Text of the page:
The Singapore Budget announcements this year signal a decisive shift from COVID-19 exigencies towards bolstering Singapore’s long-term economic growth.

The Singapore government’s forward-looking initiatives such as the S$200 million investment in various schemes including the Advanced Digital Solutions scheme, Grow Digital scheme and TechSkills Accelerator will be crucial to support businesses as they build new capabilities to ride the winds of change in today’s digital-first economy.

The people aspect and its potential impact on economic output is an important area of focus. Our nation’s continued commitment to talent development through enhancements in the SkillsFuture Enterprise Credit scheme will go a long way in dealing with a looming manpower crunch.

Data skills belong on everyone’s resume

The ability to understand data and turn insights into outcomes isn’t a math skill – it is a life skill.  Critically, the view of “non-IT roles” not requiring data skills needs to be debunked. It doesn’t mean that everyone requires the advanced capabilities of a data scientist or an engineer – it means that everybody has to comprehend and utilize data in any role they are playing.

No job of the future is exempt from digitalization and every function – from sales and marketing to HR and finance – must be equipped with the data skills to tackle tomorrow’s tough questions and drive efficiencies.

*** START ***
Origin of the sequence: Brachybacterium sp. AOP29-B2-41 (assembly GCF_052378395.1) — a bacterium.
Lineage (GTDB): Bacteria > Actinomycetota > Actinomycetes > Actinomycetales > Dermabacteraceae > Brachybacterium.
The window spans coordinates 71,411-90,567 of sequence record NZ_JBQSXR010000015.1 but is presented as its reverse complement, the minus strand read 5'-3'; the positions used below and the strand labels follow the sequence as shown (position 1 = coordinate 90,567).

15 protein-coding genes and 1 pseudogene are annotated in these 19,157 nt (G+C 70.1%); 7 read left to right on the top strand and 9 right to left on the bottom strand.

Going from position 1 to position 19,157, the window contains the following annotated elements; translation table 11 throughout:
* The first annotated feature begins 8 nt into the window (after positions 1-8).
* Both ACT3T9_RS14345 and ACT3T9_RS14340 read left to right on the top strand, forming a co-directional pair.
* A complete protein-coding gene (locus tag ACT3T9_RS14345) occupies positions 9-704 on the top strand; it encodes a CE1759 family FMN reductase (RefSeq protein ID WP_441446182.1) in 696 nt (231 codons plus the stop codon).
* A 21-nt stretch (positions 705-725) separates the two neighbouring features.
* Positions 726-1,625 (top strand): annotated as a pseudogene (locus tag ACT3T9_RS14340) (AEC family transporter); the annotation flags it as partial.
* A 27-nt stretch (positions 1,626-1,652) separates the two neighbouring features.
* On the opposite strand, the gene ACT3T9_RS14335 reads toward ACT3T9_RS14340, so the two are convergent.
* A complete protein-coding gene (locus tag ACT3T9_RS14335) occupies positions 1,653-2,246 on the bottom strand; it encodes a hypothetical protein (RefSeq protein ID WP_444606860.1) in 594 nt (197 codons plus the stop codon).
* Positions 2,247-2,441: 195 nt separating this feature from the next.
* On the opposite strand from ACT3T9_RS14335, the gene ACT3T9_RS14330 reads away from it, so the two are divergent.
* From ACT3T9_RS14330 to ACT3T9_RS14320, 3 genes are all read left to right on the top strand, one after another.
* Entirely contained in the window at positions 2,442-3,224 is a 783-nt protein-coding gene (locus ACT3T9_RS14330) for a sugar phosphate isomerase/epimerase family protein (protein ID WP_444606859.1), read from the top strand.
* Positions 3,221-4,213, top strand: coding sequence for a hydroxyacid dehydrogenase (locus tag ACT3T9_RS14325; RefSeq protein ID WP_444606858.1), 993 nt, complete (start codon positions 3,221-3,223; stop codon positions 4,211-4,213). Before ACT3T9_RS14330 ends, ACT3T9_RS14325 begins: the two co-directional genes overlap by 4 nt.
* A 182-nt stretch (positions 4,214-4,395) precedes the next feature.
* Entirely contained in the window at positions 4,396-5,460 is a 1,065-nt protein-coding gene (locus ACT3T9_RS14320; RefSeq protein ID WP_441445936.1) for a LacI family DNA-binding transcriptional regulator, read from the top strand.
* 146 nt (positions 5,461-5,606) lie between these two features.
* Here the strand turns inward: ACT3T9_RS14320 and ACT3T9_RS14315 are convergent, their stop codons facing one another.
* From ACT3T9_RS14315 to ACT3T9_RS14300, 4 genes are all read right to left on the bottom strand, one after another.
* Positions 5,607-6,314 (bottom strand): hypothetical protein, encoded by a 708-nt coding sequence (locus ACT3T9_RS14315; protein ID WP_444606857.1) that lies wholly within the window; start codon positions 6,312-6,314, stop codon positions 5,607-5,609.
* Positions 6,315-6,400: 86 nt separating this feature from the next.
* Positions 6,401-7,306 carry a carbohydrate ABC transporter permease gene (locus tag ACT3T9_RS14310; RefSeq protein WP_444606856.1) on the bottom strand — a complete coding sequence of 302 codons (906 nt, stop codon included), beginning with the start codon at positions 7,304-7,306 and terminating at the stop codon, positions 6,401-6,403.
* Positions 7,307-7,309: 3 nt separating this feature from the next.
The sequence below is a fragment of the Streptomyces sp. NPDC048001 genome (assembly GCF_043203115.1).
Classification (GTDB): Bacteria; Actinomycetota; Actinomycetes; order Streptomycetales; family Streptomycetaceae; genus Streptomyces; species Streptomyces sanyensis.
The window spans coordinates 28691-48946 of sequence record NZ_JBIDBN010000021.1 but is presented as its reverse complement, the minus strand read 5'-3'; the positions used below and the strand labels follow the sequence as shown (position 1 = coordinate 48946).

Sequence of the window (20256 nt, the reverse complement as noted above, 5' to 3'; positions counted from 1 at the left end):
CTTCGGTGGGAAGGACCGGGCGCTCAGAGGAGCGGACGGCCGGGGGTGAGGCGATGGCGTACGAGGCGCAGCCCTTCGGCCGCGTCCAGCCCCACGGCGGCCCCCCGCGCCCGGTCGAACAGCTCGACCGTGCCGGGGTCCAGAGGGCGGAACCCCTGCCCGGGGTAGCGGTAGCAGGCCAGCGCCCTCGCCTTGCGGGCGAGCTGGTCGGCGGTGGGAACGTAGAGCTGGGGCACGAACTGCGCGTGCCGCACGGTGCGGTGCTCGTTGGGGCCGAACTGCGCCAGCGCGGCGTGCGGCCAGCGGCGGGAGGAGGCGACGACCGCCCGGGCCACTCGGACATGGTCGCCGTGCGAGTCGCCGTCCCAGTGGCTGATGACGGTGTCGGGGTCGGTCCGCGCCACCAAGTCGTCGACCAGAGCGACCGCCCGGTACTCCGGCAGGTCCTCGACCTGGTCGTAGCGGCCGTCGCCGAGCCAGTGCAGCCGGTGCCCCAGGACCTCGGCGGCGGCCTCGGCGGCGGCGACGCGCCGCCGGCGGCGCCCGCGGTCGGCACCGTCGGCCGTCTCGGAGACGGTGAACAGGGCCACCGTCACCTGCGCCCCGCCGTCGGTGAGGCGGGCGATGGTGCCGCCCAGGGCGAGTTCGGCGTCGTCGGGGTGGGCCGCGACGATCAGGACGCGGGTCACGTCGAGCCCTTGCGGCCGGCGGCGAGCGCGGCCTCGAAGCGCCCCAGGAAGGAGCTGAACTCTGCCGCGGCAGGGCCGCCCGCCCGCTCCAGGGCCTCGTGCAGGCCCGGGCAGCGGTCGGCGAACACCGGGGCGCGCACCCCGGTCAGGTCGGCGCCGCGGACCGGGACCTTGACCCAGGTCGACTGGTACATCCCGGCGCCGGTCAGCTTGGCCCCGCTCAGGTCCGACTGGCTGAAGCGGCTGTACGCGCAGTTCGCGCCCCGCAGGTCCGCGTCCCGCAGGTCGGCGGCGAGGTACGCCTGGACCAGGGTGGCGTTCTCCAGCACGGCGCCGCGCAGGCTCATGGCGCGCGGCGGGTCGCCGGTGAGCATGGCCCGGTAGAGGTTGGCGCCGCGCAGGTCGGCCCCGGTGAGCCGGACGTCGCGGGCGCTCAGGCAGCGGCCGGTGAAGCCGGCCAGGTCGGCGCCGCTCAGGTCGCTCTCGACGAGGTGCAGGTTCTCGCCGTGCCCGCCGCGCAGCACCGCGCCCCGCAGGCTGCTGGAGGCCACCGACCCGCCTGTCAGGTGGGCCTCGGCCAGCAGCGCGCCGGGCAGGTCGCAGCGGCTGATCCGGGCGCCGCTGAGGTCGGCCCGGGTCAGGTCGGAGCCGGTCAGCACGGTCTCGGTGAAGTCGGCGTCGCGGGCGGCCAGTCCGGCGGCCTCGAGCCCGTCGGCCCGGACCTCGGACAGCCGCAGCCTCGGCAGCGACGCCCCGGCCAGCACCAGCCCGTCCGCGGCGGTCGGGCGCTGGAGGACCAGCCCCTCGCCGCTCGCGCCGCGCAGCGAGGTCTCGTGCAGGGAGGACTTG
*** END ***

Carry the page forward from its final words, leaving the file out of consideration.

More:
After all, while employees are responsible for owning their career paths, it is supported by line managers, and enabled by company-wide initiatives.

It takes a team to upskill a nation

No one single individual or business can meet the need for upskilling on a national level alone. It will require strong partnerships with a range of stakeholders – academics, policy makers, and business leaders – working together, each with a unique role to play.

The government needs to provide equal pathways for Singaporeans to access skilling programs, academics to provide guidance around vocational training that’s geared to future skill needs, and for business leaders to guide skilling programs based on the changing needs of their industries.

The positive correlation between economic optimism and building a data literate workforce is clear. Education must keep up with the technology-driven changes in skills. And the time to act is now.